Unfortunately, these do not appear to be edicts that can speed up reconciliation and encourage the average Hutu refugee to go back to Rwanda, let alone FDLR members whom the Rwandan government regularly accuses of “harboring the ideology of genocide” and of wanting to “finish the job of genocide”. Rather, the general fear is that there is a re-engineering of Rwandan society underway, with a very troubling unconfessed goal of creating a generation of second-class subservient citizens bound down by the eternal shame and guilt of genocide.
All this is in addition to a well-documented situation of gross human rights violations that include persecution of political opponents whether real or perceived, arbitrary arrests and imprisonments, torture, disappearances, the stifling of the press, the hunting down of opponents in their countries of exile using death squads, etc. Clearly, this is not the kind of positive political vision that can heal scarred hearts and lead to a new united Rwanda.
8. Our PDR-Ihumure leadership – and the Rwandan political opposition in general – is fully aware of the possibilities of peace, justice, and democratic change ahead of us because of the Intervention Brigade. The idea of “direct” Peace Talks between the government of Rwanda and the Rwandan opposition (armed and non-armed), which was first proposed by Senator Russ Feingold in the summer of 2009 in a letter to then-Secretary of State Hillary Clinton, and then echoed forcefully by Tanzanian President Jakaya Kikwete in May this year, before being endorsed by Belgian Deputy PM and Foreign Minister Didier Reynders, remains the best option in averting unnecessary bloodshed while putting an end to the Rwandan refugee problem and settling the Rwandan political crisis. This idea of peace talks has been called for many times by the FDLR and by the many political organizations in the opposition. It ought to be given utmost consideration.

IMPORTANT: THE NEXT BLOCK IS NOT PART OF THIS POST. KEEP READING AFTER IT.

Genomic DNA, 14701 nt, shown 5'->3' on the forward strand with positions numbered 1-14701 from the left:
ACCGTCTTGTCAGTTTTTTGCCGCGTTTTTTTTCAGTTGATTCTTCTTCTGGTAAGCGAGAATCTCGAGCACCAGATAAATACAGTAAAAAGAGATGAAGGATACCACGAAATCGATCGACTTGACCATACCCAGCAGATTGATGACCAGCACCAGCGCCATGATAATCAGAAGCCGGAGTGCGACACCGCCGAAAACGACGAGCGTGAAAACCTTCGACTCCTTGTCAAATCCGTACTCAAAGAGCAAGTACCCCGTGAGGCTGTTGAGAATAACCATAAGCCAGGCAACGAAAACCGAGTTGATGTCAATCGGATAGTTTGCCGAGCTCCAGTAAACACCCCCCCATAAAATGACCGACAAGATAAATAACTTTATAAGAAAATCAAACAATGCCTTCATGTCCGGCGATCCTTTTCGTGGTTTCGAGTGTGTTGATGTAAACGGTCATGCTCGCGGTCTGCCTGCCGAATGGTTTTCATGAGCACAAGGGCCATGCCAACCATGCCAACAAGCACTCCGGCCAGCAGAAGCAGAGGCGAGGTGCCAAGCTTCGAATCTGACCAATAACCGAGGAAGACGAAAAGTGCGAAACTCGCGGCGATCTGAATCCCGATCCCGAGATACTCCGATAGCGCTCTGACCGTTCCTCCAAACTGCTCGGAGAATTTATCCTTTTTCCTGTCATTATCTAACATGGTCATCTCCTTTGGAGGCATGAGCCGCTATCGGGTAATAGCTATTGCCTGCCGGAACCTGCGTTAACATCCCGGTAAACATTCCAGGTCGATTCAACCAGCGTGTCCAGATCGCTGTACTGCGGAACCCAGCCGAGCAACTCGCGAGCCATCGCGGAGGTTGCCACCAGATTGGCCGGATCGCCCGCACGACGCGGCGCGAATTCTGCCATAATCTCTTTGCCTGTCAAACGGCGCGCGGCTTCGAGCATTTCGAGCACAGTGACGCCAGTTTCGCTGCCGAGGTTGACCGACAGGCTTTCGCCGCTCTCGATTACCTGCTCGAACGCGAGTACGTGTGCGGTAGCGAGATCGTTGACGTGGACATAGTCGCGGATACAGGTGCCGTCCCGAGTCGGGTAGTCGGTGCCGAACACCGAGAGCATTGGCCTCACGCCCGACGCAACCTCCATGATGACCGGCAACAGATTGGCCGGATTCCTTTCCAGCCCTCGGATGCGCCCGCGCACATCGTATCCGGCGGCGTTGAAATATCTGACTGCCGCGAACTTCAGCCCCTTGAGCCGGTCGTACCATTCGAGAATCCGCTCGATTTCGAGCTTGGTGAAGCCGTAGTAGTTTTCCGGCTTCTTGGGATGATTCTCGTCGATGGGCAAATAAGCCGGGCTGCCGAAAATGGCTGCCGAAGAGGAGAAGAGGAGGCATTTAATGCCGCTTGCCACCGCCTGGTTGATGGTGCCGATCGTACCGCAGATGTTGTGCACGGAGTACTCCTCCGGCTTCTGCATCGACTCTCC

9. Your Excellencies, because of its overwhelming success, we cannot tell you the immense admiration that the Force Intervention Brigade currently enjoys within not only Rwandan refugee communities across the globe but also within different communities from countries of the Great Lakes region of Africa. You should be very proud of the job you are doing.
We hope MONUSCO/FIB will not mar this success or reverse its gains by making ill-advised decisions based on an incorrect reading of the exact causes of the conflict and the proper way to address them. We want to take a moment here to salute the bravery, self-less sacrifice and outstanding service of the Tanzania, South Africa, and Malawi contingents of the Intervention Brigade. We are particularly beholden to the 3 Tanzanian officers who paid the ultimate price so that peace, justice and the rule of law may reign in our region.
10. Should you need our expertise, please know that the PDR-Ihumure is more than ready to contribute our ideas and technical experts, and help define priorities in bringing to an end the long-running conflict of the Great Lakes Region of Africa in a way that guarantees the security of all ethnic groups while fostering peaceful coexistence and economic prosperity.